Google’s plans are unclear for force-caching your regular HTML sites. The question has to be asked whether Google eventually plans to create AMP cached versions of regular HTML sites whether site owners are aware or not.

Your sites will be a bit drab for a while. Because the AMP spec determines a limited set of technical functionality, AMP-based pages will necessarily be barebones until more sophisticated layout and design capabilities are added to AMP.

All your carefully-crafted Javascript is now useless. Mostly. Javascript is mostly forbidden on AMP sites because outside JS conflicts with the purpose of AMP JS, which is to lighten the page load time. There is an <amp-iframe> tag that replaces HTML’s <iframe> tag and allows custom Javascripts to load, but with the restriction that you won’t have access to data within your script running in <amp-iframe> as you would with the traditional <iframe> tag.

What are Rigor’s thoughts?

At first glance, we think this is an effort to solve the issue of engineering bloat with more engineering bloat. Publishers should first apply mobile Web best practices and optimize pages conventionally rather than leveraging a special HTML-subset like AMP for building great mobile UX.

It is not yet clear how AMP differs significantly from other freemium CDNs other than having its own HTML tags and JS and being open source. Therefore, a continued emphasis on optimized pages and use of other CDNs is likely to result in an acceptable performance profile when compared to AMP.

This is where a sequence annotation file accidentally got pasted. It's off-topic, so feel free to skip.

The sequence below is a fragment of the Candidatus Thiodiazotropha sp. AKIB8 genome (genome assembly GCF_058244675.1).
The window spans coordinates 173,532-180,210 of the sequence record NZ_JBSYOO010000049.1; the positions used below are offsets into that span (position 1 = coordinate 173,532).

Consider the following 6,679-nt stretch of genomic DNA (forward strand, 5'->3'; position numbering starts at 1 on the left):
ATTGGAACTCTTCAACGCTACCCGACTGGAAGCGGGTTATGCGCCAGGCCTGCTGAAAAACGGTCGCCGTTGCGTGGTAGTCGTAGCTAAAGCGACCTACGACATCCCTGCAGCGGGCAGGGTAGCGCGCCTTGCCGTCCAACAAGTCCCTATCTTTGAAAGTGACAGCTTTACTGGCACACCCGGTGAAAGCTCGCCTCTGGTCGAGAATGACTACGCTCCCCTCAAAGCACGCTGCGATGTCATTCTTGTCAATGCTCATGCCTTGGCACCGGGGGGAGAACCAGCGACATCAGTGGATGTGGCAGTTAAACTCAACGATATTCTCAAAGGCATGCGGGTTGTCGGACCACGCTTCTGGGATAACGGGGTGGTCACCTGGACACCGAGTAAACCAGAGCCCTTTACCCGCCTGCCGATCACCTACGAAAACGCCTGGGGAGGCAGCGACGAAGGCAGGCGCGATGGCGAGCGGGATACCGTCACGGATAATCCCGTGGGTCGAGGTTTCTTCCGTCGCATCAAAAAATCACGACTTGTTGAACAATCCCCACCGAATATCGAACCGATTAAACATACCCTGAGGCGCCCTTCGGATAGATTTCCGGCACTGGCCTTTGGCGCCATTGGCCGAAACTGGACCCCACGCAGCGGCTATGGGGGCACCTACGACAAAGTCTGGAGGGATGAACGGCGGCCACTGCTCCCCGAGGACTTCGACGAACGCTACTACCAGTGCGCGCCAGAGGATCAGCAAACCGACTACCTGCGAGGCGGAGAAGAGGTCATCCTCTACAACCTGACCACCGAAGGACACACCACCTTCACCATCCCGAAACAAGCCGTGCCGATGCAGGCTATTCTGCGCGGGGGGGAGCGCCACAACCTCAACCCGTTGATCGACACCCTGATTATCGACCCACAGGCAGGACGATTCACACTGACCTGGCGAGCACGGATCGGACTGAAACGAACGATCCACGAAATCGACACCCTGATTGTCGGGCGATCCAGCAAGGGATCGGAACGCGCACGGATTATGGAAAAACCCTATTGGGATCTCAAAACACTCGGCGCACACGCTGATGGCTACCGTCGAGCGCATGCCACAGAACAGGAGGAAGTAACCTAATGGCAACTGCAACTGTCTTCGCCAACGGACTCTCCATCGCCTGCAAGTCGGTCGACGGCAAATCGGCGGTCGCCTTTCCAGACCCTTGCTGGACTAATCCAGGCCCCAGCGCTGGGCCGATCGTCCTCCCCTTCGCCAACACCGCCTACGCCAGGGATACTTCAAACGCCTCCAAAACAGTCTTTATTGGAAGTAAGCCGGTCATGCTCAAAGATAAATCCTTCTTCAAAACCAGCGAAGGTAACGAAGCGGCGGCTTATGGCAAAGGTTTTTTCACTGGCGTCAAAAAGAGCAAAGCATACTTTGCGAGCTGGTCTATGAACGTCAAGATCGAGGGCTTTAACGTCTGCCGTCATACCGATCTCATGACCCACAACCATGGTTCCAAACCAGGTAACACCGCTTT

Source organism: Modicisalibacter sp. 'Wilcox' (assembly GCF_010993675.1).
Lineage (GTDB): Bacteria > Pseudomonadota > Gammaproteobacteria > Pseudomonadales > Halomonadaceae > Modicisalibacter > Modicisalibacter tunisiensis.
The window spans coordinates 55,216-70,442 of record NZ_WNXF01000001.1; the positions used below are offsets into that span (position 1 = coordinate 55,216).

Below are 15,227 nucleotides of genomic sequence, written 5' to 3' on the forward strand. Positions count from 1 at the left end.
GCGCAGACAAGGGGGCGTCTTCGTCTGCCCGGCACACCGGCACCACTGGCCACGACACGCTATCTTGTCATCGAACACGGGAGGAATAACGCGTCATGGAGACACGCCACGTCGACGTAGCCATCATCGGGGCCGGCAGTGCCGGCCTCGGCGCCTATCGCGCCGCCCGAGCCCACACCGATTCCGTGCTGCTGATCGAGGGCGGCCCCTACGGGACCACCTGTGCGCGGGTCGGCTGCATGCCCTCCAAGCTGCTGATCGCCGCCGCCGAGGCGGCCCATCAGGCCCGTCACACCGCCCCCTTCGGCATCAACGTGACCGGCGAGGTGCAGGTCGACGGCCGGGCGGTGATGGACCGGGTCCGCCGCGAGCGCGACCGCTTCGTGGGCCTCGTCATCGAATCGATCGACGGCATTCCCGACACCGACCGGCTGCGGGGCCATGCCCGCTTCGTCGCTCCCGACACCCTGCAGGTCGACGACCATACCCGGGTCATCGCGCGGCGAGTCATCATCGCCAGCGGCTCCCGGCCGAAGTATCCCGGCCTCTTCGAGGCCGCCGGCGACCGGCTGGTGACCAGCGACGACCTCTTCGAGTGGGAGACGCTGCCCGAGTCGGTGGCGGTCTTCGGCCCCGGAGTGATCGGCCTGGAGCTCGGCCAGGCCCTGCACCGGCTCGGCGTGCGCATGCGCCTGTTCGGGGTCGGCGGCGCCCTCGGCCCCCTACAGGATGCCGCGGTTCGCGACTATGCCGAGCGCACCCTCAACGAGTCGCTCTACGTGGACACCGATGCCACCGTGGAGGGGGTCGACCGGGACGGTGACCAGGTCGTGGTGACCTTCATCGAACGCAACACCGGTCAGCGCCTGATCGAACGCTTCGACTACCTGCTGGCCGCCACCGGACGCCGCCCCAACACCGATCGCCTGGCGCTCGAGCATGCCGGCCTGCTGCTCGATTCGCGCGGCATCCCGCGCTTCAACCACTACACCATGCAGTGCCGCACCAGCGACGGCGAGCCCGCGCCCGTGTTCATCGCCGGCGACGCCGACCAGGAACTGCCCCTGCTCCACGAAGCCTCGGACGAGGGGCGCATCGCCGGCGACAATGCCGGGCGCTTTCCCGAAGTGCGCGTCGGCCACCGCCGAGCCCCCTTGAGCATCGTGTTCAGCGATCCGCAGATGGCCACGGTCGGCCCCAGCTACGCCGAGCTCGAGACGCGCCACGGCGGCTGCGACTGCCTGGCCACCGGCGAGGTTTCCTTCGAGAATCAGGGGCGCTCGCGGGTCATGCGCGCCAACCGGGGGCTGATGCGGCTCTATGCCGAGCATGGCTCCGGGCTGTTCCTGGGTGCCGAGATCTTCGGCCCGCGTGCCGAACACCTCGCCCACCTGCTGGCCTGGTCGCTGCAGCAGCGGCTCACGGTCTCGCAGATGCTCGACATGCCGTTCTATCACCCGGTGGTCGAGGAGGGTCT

AMP asks developers to add a layer of new tags to W3C standards when the W3C standards have been around for decades. Vendor divergence from W3C standards has given us problems like the Internet Explorer browser and other user agents not agreeing when it comes to rendering the output of HTML code.

Analytics will likely experience integration issues as AMP initially rolls out. Google has a special cadre of analytics partners it says it supports, but the jury is still out as to how well those platforms support AMP in daily reporting scenarios, especially custom ones.

Google admits that it cannot guarantee that all vendor technology will work well inside of AMP. If ad and analytics vendors have issues with AMP, Google offers little more than a contact form for vendors to report the problem and a possible solution. It may be too early to make the move to AMP.

Ultimately, AMP is something authored and, ostensibly, controlled to a degree by Google even if it is open source. Even though Google emphatically states that AMP is truly open source, it still feels proprietary when considering the example of JS being blocked out. That is, except in cases where a special analytics tag, loaded from a file on Google’s own servers only, is sent to Google partners and big-brand analytics outfits like Outbrain, AOL, OpenX, comScore, Adobe Analytics, Parse.ly, Chartbeat, Nielsen, ClickTale and, of course, Google’s own DoubleClick, AdSense, and Analytics. Google screens analytics servers for aspects of privacy, security, and performance, so not everyone can “play” until they meet Google criteria.

Admittedly, all of that partnering and closure offers more stability, security, and privacy. If you’re willing to trade away openness for speed and proprietary, closed systems, then AMP is a good compromise.

Interested in improving your website’s performance with optimizations like AMP? Then you’ll love Rigor’s performance monitoring and analysis platform. Rigor tests your entire website and identifies over 420 performance defects that are slowing it down. Our continuous monitoring provides 24/7 performance visibility of your website’s performance and availability, and allows you to understand exactly what you can do to make it faster. To learn more about Rigor’s web performance products, contact us today.